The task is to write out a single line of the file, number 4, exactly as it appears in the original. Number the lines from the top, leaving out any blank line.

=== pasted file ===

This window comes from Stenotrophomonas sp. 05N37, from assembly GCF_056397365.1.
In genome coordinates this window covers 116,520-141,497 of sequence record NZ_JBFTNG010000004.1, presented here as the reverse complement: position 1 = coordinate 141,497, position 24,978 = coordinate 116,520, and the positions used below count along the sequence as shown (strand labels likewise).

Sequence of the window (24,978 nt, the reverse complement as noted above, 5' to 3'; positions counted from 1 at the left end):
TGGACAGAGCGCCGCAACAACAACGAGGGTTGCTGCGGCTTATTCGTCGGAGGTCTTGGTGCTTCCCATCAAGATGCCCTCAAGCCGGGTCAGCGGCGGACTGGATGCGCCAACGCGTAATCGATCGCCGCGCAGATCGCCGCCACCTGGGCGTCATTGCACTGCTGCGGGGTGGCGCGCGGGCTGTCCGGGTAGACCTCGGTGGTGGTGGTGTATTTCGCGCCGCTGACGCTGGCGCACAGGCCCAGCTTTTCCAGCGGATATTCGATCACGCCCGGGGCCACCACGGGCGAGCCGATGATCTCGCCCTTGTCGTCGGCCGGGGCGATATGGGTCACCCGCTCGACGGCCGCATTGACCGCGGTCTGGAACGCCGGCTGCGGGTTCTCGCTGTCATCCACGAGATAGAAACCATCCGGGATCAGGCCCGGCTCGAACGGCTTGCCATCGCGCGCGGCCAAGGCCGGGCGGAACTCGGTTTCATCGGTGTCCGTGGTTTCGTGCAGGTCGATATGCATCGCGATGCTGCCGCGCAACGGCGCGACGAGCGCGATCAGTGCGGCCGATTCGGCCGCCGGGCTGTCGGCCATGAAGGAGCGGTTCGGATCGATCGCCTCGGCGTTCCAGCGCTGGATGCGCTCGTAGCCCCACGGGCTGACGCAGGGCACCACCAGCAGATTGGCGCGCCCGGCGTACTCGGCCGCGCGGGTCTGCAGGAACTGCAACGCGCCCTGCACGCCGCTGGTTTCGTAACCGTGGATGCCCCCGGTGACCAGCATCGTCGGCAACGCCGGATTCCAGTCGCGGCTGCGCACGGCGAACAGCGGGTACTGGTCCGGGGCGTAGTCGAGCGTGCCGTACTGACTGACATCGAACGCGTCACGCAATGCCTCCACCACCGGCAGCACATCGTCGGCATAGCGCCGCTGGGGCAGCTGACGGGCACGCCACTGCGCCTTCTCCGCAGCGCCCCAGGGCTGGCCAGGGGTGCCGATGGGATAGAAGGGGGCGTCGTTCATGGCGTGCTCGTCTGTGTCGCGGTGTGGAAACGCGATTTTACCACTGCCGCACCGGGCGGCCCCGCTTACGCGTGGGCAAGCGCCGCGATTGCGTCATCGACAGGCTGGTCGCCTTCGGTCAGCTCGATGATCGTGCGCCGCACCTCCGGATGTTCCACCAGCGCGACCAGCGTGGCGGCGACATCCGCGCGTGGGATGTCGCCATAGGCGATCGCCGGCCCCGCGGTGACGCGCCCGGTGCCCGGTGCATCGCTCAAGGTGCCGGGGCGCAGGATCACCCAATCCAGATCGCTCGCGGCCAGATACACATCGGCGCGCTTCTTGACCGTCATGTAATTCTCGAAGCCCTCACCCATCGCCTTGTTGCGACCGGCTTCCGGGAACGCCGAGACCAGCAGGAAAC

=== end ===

TGGACAGAGCGCCGCAACAACAACGAGGGTTGCTGCGGCTTATTCGTCGGAGGTCTTGGTGCTTCCCATCAAGATGCCCTCAAGCCGGGTCAGCGGCGGACTGGATGCGCCAACGCGTAATCGATCGCCGCGCAGATCGCCGCCACCTGGGCGTCATTGCACTGCTGCGGGGTGGCGCGCGGGCTGTCCGGGTAGACCTCGGTGGTGGTGGTGTATTTCGCGCCGCTGACGCTGGCGCACAGGCCCAGCTTTTCCAGCGGATATTCGATCACGCCCGGGGCCACCACGGGCGAGCCGATGATCTCGCCCTTGTCGTCGGCCGGGGCGATATGGGTCACCCGCTCGACGGCCGCATTGACCGCGGTCTGGAACGCCGGCTGCGGGTTCTCGCTGTCATCCACGAGATAGAAACCATCCGGGATCAGGCCCGGCTCGAACGGCTTGCCATCGCGCGCGGCCAAGGCCGGGCGGAACTCGGTTTCATCGGTGTCCGTGGTTTCGTGCAGGTCGATATGCATCGCGATGCTGCCGCGCAACGGCGCGACGAGCGCGATCAGTGCGGCCGATTCGGCCGCCGGGCTGTCGGCCATGAAGGAGCGGTTCGGATCGATCGCCTCGGCGTTCCAGCGCTGGATGCGCTCGTAGCCCCACGGGCTGACGCAGGGCACCACCAGCAGATTGGCGCGCCCGGCGTACTCGGCCGCGCGGGTCTGCAGGAACTGCAACGCGCCCTGCACGCCGCTGGTTTCGTAACCGTGGATGCCCCCGGTGACCAGCATCGTCGGCAACGCCGGATTCCAGTCGCGGCTGCGCACGGCGAACAGCGGGTACTGGTCCGGGGCGTAGTCGAGCGTGCCGTACTGACTGACATCGAACGCGTCACGCAATGCCTCCACCACCGGCAGCACATCGTCGGCATAGCGCCGCTGGGGCAGCTGACGGGCACGCCACTGCGCCTTCTCCGCAGCGCCCCAGGGCTGGCCAGGGGTGCCGATGGGATAGAAGGGGGCGTCGTTCATGGCGTGCTCGTCTGTGTCGCGGTGTGGAAACGCGATTTTACCACTGCCGCACCGGGCGGCCCCGCTTACGCGTGGGCAAGCGCCGCGATTGCGTCATCGACAGGCTGGTCGCCTTCGGTCAGCTCGATGATCGTGCGCCGCACCTCCGGATGTTCCACCAGCGCGACCAGCGTGGCGGCGACATCCGCGCGTGGGATGTCGCCATAGGCGATCGCCGGCCCCGCGGTGACGCGCCCGGTGCCCGGTGCATCGCTCAAGGTGCCGGGGCGCAGGATCACCCAATCCAGATCGCTCGCGGCCAGATACACATCGGCGCGCTTCTTGACCGTCATGTAATTCTCGAAGCCCTCACCCATCGCCTTGTTGCGACCGGCTTCCGGGAACGCCGAGACCAGCAGGAAAC